After browsing the plants of that sun-baked clear-cut, we next entered the cooler, sweet-scented shade of the pine woods, and the first flower we encountered there was a Blunt-leaved Milkweed, still blooming when all the others of its species that bloomed along the power line had long gone to seed.

Not very many plants will flower in the deep shade of a mid-summer woods, but the little orchid called Checkered Rattlesnake Plantain is one of them.  And we were lucky to find them.

We also found the ghostly-pale Indian Pipe, a plant with absolutely no chlorophyll for photo-synthesizing nutrients, and so it must live as a parasite on the roots of other plants.

The minuscule flowers of Cow Wheat were blooming in some of the brighter areas of the woods.

We found many blooming plants of Striped Wintergreen, although the closely related Pipsissewa  we also found was already past its bloom-time.

Thanks to several recent downpours, the slime molds were abundant on rain-soaked logs.  This white thready one was sharing its log with the liverwort called Noellia curvifolia.

Here was a second slime mold that had produced fruiting bodies following recent rains, this one the brilliant-red one called Raspberry Slime-mold.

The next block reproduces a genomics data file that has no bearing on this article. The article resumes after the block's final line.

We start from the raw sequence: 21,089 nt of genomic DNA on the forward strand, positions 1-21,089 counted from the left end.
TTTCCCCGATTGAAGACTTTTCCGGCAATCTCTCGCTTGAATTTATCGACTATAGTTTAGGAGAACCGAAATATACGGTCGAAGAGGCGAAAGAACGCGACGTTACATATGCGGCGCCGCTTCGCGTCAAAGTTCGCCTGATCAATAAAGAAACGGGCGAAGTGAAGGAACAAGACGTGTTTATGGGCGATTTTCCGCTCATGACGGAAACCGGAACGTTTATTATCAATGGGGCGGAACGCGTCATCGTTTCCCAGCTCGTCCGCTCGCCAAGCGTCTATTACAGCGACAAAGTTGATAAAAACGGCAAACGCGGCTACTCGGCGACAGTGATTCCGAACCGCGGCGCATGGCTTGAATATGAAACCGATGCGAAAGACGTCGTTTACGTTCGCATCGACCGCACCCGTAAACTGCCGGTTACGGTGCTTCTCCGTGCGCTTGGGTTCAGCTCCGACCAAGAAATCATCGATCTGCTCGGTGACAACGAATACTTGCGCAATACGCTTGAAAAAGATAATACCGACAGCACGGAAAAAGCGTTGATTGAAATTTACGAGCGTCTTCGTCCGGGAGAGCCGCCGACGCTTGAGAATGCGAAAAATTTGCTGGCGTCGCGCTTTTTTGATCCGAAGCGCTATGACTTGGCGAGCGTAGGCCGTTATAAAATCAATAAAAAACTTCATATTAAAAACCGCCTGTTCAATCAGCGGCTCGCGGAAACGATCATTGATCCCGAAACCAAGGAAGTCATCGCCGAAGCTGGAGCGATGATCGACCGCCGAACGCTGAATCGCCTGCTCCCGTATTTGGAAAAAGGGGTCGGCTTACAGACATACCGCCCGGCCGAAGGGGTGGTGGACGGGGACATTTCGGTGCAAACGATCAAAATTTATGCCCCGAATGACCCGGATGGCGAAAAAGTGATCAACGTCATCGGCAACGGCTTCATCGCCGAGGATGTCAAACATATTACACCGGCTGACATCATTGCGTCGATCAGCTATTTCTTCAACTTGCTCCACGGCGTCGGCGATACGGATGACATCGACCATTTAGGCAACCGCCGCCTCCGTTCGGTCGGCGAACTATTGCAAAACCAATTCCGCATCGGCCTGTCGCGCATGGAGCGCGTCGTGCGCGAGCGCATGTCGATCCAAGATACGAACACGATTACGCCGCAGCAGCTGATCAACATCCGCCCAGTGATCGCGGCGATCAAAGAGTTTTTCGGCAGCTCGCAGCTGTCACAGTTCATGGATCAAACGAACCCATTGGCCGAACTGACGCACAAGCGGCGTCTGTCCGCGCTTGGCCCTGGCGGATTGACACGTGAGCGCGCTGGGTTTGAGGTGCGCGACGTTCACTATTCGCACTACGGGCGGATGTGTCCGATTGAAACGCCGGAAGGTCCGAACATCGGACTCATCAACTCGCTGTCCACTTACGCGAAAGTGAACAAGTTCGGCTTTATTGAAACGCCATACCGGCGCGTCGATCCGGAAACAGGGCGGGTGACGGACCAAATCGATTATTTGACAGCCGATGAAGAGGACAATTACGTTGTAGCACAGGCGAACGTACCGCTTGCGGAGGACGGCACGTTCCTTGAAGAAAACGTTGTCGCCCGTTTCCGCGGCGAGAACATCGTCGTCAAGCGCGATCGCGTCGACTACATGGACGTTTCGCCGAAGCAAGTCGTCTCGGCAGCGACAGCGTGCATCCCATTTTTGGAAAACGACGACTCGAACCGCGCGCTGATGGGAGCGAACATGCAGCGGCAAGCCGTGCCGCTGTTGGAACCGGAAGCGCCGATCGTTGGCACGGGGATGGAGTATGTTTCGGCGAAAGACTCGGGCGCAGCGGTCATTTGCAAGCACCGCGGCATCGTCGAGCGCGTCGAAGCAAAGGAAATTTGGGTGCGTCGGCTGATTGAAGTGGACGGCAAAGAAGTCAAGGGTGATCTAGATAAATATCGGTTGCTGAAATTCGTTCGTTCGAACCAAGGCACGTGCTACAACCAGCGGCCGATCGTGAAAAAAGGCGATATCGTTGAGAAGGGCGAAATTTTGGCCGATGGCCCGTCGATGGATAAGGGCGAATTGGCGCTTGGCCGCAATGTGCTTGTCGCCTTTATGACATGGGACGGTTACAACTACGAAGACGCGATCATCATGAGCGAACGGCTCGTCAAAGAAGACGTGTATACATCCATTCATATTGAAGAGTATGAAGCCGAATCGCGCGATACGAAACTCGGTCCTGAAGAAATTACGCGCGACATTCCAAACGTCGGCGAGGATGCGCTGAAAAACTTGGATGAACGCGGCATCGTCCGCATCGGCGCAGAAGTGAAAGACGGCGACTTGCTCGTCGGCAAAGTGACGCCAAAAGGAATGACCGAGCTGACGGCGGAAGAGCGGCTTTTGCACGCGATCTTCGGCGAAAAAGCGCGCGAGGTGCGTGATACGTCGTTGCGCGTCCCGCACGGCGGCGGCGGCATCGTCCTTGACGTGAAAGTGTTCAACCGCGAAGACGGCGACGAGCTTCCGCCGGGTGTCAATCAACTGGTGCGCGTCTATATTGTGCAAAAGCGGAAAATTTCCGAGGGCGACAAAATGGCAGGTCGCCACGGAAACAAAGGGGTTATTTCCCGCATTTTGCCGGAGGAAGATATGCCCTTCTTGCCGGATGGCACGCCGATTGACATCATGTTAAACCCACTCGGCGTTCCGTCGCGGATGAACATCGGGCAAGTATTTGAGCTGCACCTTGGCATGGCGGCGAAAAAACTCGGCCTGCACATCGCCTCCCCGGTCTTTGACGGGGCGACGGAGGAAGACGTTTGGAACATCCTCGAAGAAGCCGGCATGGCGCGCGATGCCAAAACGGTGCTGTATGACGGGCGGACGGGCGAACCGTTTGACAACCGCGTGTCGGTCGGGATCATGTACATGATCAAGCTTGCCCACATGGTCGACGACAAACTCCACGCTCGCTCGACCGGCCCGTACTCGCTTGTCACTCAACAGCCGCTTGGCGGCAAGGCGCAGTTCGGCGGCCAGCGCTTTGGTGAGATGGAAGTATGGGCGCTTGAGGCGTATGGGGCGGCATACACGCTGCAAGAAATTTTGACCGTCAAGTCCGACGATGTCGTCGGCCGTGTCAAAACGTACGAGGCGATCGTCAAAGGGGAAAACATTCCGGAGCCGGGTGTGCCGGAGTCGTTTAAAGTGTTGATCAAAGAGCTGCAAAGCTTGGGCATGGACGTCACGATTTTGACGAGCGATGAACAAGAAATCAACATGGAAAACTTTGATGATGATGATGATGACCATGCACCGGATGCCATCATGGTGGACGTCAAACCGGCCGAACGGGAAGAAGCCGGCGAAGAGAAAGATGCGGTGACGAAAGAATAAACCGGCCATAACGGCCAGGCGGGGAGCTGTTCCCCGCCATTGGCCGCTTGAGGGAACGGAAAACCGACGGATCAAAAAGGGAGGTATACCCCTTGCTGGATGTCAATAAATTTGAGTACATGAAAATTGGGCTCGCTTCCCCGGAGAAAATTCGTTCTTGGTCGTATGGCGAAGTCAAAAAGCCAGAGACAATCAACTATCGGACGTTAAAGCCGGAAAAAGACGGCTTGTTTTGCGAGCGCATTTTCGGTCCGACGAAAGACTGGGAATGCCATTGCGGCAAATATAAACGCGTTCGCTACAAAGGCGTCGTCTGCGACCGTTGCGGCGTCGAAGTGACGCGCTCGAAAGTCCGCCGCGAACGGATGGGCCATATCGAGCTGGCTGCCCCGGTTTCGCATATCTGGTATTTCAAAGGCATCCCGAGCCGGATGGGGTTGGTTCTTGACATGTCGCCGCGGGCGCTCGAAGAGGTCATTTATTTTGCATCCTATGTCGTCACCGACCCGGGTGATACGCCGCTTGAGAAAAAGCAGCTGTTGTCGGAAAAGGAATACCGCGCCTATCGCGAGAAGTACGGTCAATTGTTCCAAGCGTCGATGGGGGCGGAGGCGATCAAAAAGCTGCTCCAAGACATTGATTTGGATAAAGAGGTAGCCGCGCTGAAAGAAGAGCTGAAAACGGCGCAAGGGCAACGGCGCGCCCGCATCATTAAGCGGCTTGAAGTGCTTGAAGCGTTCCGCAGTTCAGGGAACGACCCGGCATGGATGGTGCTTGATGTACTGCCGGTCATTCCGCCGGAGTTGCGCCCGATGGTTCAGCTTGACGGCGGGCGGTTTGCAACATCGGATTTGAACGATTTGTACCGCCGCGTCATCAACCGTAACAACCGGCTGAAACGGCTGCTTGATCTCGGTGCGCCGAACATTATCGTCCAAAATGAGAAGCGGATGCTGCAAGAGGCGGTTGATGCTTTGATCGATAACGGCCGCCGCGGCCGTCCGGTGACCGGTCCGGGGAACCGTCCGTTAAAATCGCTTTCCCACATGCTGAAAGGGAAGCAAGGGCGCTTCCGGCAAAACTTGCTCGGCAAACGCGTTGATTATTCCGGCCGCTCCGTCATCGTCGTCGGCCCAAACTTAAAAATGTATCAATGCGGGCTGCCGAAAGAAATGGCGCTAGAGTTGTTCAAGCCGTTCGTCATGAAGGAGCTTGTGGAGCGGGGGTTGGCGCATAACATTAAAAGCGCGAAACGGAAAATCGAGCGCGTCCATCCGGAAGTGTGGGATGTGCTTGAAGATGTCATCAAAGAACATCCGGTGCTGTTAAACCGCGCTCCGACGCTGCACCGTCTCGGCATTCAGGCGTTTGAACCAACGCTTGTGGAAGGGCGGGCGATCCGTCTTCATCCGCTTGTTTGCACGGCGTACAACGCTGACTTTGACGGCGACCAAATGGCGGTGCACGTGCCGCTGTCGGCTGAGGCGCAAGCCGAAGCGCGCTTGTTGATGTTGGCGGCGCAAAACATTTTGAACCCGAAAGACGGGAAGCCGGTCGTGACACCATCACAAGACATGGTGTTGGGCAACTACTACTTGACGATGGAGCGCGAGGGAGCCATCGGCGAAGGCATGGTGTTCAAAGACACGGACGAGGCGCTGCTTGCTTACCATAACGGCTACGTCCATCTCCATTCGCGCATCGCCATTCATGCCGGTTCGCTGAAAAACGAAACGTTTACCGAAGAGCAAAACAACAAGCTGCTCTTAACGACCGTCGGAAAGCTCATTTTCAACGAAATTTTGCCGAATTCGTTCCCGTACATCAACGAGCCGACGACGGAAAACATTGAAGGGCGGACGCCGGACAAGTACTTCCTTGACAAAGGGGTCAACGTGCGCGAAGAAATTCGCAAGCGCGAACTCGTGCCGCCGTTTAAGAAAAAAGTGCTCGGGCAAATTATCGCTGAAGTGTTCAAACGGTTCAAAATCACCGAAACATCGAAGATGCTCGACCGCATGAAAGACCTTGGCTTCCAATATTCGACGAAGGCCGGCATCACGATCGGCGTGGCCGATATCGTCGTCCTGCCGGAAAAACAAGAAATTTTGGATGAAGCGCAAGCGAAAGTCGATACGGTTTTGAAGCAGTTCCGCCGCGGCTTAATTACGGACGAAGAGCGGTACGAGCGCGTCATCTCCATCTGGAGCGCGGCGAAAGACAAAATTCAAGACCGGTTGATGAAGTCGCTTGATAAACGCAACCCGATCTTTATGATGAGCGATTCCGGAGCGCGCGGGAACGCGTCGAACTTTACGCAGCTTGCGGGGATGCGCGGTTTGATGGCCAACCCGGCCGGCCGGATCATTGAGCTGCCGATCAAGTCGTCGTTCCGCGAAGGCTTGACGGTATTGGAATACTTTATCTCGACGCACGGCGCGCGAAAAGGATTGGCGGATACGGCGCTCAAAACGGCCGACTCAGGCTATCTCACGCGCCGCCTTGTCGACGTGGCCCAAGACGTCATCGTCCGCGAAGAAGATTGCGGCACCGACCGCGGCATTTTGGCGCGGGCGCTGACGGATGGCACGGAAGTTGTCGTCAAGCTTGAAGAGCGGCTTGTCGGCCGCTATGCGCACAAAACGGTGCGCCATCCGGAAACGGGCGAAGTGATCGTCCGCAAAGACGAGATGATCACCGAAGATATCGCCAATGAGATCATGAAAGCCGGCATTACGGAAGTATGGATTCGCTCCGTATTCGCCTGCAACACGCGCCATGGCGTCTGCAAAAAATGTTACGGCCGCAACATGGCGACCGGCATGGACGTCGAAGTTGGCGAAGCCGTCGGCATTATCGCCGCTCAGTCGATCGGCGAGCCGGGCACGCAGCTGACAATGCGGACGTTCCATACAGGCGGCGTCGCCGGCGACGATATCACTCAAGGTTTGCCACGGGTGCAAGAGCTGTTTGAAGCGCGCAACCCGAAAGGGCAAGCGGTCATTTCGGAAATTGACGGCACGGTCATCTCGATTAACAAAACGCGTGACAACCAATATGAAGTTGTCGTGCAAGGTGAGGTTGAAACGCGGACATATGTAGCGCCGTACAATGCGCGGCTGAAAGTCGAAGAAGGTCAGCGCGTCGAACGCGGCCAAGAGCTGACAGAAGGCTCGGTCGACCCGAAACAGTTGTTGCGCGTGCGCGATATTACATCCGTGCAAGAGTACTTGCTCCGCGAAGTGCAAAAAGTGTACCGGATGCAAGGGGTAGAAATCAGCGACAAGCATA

With the water-level so low in Mud Pond, we could next move down onto flat areas along the shore that in other years would be under water.  Here we found many interesting plants that thrive in just such damp muddy soils exposed to bright sunlight.

Button bush is one of the shrubs that thrives in these conditions, and it was gloriously in bloom on this day.

So were the dainty pink flowers of Meadowsweet.

And the more tightly compact blooms of Steeplebush, a deeper pink than the related Meadowsweet.

As we moved through the hip-high grasses, we knew even before we saw them that we were passing through a patch of Wild Mint by the strong scent these lavender-flowered plants exuded.

Broad bands of Marsh Fern thrived at the junction of mud flats with wooded banks.

My friends confessed they had never seen a Bedstraw flower with only three petals, but that may be because the three-petaled Clayton's Bedstraw, not a rare plant, is so small as to be almost invisible.

Since I was wearing shorts on this hot muggy day, we avoided the patches of Arrow-leaved Tearthumb (which I call tear-SHIN!), but I convinced my friends we had no stings to fear from the hip-high patches of False Nettle and could safely wade through them, even in shorts. (My companions were more sensibly clad in long pants, always a safer garb for botanizing.)

When we reached the far end of Mud Pond and realized we had a very long trail to go to complete a circuit, we decided to turn back and return the way we had come.  But first we rested in the shade a while, enjoying the antics of this gaggle of geese as they waddled across the muddy remains of what used to be a pond.